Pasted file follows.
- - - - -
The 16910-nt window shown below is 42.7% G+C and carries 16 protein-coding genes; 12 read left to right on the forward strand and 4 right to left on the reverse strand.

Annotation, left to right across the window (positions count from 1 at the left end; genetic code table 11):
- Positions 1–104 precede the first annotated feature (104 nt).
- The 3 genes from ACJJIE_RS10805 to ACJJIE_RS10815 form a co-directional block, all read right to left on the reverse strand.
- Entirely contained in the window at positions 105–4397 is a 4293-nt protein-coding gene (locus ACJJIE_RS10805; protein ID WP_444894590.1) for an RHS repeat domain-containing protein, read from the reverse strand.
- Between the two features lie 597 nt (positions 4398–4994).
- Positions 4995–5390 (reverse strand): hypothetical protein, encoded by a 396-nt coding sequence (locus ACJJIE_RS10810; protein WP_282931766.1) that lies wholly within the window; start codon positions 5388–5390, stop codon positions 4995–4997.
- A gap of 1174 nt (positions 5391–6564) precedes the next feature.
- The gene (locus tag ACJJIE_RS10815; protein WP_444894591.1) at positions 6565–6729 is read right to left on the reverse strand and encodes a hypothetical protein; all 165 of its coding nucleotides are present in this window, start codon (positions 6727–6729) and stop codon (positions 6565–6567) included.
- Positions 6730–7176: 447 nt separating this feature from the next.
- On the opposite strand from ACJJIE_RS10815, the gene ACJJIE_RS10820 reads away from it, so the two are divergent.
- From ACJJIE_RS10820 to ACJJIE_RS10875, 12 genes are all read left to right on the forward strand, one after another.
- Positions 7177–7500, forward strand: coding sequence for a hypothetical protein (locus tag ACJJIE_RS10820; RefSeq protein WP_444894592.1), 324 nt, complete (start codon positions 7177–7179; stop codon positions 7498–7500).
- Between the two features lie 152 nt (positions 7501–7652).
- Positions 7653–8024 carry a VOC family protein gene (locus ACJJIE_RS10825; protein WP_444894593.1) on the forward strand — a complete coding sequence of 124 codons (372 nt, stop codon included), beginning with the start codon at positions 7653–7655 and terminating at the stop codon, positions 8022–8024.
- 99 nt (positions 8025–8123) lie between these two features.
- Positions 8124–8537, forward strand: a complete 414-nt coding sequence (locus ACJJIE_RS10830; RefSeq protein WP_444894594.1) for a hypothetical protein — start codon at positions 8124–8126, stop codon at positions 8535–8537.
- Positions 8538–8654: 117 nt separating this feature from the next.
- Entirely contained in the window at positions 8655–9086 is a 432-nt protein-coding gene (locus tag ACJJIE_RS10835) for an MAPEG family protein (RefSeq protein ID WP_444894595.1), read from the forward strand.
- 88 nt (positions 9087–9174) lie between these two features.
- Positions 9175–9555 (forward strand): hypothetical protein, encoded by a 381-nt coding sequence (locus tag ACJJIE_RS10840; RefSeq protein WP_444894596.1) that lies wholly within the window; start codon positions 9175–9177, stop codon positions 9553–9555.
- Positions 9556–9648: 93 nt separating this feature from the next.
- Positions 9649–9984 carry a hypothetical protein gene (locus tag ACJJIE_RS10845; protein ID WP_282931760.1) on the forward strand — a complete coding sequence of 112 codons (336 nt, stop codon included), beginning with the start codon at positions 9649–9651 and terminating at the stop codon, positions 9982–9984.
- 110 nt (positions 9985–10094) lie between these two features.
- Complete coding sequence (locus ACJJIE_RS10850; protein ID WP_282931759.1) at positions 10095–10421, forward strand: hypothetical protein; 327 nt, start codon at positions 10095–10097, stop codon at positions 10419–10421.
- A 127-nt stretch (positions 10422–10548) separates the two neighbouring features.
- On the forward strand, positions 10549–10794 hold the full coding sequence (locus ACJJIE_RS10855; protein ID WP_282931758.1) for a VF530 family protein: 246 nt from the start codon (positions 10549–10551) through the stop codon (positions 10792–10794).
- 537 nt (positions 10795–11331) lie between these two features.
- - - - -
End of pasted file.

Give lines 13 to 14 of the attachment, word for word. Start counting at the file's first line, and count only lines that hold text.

- Positions 7177–7500, forward strand: coding sequence for a hypothetical protein (locus tag ACJJIE_RS10820; RefSeq protein WP_444894592.1), 324 nt, complete (start codon positions 7177–7179; stop codon positions 7498–7500).
- Between the two features lie 152 nt (positions 7501–7652).